PezCycling News - What's Cool In Pro Cycling : Flanders’08: The Way Of The Cross

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Flanders’08: The Way Of The Cross
Former Flanders winner Andrea Tafi described de Ronde as “Only those who are in top condition can say that the Ronde is not hard. For everyone else, it’s the Way of the Cross.” Indeed, the Tour of Flanders has rightly established itself as arguably the toughest of the Classics – offering everything up to the hopeful winner: wind, cobbles, length, tough roads, oh, and 17 bergs.



By Matt Conn and Jered Gruber

Brugge To Meerbeke, Simple As That
It’s only 50 miles by car from Brugge to Meerbeke, but the riders manage to do almost 160, heading first to the North Sea and Oostende before turning back into the heart of Flanders for more climbs than anyone cares to count.



The Bergs – yup – there’s 17…



This year avoids the slog to the coast, and instead takes a more direct route from Brugge into the heart of Flanders for a twisty course finding just about every hill imaginable.


The first hill, the Kluisberg, isn’t until well into the race (over 100 miles into the race!), far enough in that the riders had a decent enough warm-up, got pummeled by gale-force winds along the flat roads of the north, and right on time for the peloton to start kicking into full-swing to bring back the habitual early break.



After a break of unspecified size is allowed a long leash, it’ll be brought back into the fold around oh 230-250km into the race, and from there it’ll be time to light the powder.


The Kluisberg comes at KM 165, from there, the seventeen climbs follow in rapid succession, 14 in the final 100 km, not to mention the numerous little cobbled FLAT sections that seem to continually pop up as well.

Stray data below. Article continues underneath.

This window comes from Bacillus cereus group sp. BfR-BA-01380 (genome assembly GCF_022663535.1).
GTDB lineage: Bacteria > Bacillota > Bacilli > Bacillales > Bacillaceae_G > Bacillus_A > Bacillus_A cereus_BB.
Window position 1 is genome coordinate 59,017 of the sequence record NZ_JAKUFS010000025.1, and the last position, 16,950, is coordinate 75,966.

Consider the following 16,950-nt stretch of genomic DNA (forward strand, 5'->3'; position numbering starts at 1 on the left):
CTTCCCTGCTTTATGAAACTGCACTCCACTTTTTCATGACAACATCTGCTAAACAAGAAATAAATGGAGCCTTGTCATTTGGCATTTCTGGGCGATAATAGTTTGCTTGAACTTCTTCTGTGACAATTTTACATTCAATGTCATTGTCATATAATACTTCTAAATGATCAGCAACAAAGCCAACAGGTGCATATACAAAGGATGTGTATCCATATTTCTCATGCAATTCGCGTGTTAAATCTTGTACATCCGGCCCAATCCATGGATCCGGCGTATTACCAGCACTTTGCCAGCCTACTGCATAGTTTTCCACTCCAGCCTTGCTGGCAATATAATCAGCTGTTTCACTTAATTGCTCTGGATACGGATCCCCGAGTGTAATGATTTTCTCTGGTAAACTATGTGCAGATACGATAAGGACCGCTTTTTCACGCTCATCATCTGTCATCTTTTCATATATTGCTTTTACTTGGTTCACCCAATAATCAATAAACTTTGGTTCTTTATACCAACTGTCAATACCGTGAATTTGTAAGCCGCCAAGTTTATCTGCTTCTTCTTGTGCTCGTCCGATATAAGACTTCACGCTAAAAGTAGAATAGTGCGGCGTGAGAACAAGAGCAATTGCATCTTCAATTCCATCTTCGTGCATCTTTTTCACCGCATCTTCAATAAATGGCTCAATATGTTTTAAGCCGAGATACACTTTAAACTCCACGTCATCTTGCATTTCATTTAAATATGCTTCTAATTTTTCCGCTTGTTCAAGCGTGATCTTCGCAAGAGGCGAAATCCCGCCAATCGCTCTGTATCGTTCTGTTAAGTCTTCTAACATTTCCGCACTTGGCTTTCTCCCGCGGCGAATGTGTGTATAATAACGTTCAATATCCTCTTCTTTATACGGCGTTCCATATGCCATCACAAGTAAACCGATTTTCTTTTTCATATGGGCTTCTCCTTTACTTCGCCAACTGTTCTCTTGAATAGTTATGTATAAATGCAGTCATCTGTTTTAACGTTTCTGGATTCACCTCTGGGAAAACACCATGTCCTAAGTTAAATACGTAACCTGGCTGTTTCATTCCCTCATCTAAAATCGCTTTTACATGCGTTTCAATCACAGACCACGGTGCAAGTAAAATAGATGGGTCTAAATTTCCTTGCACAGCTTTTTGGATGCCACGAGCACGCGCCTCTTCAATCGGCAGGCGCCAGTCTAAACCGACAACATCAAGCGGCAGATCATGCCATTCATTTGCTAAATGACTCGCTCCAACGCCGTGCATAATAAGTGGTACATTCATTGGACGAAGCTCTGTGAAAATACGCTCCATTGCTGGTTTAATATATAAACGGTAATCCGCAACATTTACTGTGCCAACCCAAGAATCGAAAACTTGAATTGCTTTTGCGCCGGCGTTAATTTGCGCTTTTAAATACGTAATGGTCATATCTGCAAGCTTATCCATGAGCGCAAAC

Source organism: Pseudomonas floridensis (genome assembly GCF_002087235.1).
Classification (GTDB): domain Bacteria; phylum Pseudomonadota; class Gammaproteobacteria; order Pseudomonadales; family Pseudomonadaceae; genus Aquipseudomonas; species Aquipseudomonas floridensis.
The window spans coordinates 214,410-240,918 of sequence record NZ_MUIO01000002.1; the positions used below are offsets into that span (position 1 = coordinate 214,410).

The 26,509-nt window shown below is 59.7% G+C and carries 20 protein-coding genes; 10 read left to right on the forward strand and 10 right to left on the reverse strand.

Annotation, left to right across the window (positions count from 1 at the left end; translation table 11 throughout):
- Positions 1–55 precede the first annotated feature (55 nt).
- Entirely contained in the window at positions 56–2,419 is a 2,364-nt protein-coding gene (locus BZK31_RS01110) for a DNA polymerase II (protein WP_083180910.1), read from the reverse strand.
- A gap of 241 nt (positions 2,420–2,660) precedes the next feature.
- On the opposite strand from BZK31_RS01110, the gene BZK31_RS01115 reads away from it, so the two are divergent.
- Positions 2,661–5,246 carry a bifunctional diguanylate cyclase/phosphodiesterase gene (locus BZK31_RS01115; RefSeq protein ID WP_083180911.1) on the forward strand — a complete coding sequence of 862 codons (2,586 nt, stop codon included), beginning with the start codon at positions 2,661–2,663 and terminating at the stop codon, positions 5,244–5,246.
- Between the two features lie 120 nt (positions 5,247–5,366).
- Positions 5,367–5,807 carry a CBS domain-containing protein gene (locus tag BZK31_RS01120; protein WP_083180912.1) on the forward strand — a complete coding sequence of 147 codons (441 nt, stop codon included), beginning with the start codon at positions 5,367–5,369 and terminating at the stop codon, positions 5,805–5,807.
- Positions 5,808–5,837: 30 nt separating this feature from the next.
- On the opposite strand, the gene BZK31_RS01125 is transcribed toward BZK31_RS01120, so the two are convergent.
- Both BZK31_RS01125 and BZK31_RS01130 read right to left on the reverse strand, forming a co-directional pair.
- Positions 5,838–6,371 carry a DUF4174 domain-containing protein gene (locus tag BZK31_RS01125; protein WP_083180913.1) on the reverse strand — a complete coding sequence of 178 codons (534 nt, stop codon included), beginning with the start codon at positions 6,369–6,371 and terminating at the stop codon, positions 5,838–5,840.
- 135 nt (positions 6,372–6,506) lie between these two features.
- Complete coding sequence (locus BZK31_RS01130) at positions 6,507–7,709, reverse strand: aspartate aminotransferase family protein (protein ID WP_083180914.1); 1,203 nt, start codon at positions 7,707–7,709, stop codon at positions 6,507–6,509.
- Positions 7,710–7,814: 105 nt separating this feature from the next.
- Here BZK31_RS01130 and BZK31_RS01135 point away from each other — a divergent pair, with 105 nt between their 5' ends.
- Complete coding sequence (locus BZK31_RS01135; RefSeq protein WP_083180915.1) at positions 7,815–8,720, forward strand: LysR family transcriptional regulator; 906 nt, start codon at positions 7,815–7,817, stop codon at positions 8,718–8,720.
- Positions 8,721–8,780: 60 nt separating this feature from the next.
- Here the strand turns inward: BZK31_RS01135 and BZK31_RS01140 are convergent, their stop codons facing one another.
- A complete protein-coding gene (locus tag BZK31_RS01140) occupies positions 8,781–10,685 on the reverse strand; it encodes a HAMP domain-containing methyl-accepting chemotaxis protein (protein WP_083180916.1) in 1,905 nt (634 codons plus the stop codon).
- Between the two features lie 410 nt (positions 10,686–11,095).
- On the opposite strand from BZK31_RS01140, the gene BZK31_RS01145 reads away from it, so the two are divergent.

Matt Conn has an interesting tidbit on one of the non-uphill cobbled sections… The ancient Roman road in Velzeke, near Zottegem (made up of the Paddestraat and Lippenhovestraat, totalling some 3.9km of stones) was re-laid before last year’s race. Such was the state of the road that the hump that had formed in the middle of the ancient way had a habit of smashing the transmissions of team cars as well as the more fragile wheels of the bicycles racing across it.

Nice.


The Molenberg often comes as the first climb of the day, but will be #3 in 2008.




Know Your Bergs
As well known as the riders who take the victories in the race, are the brutally steep and cobbled climbs they have to conquer to get there – 18 in the 2007 edition. These are what define the Tour of Flanders and always provide the stage for the winning attacks. The Oude Kwaremont (2.2km, 1.6km of cobbles, average of 4%, Max of 11.6%), which has been a feature of the race since 1974, is where the real race begins.



It is one of the longer, tougher climbs due to the narrow run in to the bottom, poor cobbled surface and steep 11% section in the middle. As it is only the 5th climb, it’s usually all together here, but it’s around this time where the cream starts to rise and the muscle flexing begins. If you come over the top a bit adrift, there’s still the chance to get back on, but it’s only a matter of time before the proverbial ticket is punched.

4km later comes the Paterberg and 6km following THAT there’s the return of her most awfulness, the Koppenberg. The Koppenberg, coming in at 195k and Berg #7 this year, took a year off in 2007, but is back to make at least a portion of the best riders on the planet…walk.


The Koppenberg was a welcome return to De Ronde a few years ago, then a disappointing loss, and now a feared return. She does a damn fine job of shaking that rotten fruit from the tree.

You know things aren’t going too well when you end up doing this, because keep in mind, the leaders are well over the climb and probably hauling ass at over 50k/hr.